The SGC (Structural Genomics Consortium) is a not-for-profit, public-private partnership that performs basic science of relevance to drug discovery. Our research is conducted at several sites around the world to produce reagents, proteins, antibodies, assays, and data that support exploration of the human genome. All material and intellectual output of the SGC is placed in the public domain for use without restriction.
The first SGC laboratory to operate in the USA is located in the UNC Eshelman School of Pharmacy at UNC Chapel Hill (SGC-UNC). The SGC-UNC laboratories were opened in the Summer of 2015 by five scientists who were former employees of GlaxoSmithKline (GSK) in Research Triangle Park, NC. Generous support from the Eshelman Institute of Innovation and the University Cancer Research Fund were instrumental the start-up of the SGC laboratory.
The scientific focus of the SGC-UNC is the chemical biology of protein kinases. Our scientists are working to create chemical inhibitors and screening assays to explore the biology of these proteins in human health and disease.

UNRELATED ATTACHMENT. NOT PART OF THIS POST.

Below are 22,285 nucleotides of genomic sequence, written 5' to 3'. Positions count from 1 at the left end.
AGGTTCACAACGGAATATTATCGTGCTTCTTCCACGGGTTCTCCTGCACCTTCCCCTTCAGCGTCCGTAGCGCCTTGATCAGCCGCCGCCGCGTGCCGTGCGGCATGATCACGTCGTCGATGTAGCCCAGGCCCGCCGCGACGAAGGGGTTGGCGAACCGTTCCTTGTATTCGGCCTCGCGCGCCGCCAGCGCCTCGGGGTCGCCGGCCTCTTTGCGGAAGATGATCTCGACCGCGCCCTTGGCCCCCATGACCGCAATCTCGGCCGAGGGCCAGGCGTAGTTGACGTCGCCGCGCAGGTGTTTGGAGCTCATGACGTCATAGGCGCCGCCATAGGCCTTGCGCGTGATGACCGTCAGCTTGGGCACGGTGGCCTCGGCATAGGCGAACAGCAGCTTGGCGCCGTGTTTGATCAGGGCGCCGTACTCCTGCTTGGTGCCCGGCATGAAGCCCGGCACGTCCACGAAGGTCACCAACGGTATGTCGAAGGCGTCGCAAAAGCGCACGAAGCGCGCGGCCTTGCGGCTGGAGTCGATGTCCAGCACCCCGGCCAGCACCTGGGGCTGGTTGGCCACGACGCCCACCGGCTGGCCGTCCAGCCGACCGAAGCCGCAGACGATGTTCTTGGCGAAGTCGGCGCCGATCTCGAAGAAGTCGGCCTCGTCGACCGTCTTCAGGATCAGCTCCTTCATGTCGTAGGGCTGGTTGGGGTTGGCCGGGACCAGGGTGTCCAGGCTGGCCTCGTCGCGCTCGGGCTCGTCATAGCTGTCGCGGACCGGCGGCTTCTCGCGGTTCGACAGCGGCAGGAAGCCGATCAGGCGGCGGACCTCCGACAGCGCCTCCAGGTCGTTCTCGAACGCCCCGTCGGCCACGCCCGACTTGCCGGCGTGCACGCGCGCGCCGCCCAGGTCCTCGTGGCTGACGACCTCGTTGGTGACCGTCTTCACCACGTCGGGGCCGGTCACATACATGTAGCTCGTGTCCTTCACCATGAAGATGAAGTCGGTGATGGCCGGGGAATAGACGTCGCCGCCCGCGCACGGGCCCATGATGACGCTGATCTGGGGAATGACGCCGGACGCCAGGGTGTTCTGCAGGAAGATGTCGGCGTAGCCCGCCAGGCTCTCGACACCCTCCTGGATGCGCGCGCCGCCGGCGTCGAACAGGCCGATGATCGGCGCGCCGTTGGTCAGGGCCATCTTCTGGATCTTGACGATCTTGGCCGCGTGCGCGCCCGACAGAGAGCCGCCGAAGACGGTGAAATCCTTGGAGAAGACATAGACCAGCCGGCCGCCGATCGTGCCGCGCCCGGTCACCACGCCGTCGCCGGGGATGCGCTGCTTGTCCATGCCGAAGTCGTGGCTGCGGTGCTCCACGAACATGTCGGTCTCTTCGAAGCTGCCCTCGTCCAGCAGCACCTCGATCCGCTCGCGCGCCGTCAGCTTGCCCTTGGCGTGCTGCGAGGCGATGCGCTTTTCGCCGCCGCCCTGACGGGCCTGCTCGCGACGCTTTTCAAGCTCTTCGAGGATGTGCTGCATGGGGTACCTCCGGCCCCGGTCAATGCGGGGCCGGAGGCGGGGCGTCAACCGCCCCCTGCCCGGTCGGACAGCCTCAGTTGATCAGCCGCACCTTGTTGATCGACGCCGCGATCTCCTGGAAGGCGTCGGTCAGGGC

Kinases are enzymes that catalyze the transfer of phosphate from ATP to their substrates. Sequencing of the human genome in 2004 revealed over 500 genes that appear to be protein kinases. Many small molecule drugs, including 38 cancer therapies, work by inhibiting the action of protein kinases or closely-related lipid kinases. Yet, the biology of the majority of protein kinases remains poorly studied and their potential medical relevance is untested. These understudied proteins are known as ‘dark kinases’.
Scientists at the SGC-UNC are experts in medicinal chemistry, cell biology, and chemical biology. They are using these skills to develop small molecule inhibitors for dark kinases to be used in cells to reveal their biology. Two complementary approaches are being studied: 1. Creation of chemogenomic sets of kinase inhibitors to identify medically important kinases, and 2. Synthesis of high quality chemical probes for high priority dark kinases of therapeutic interest.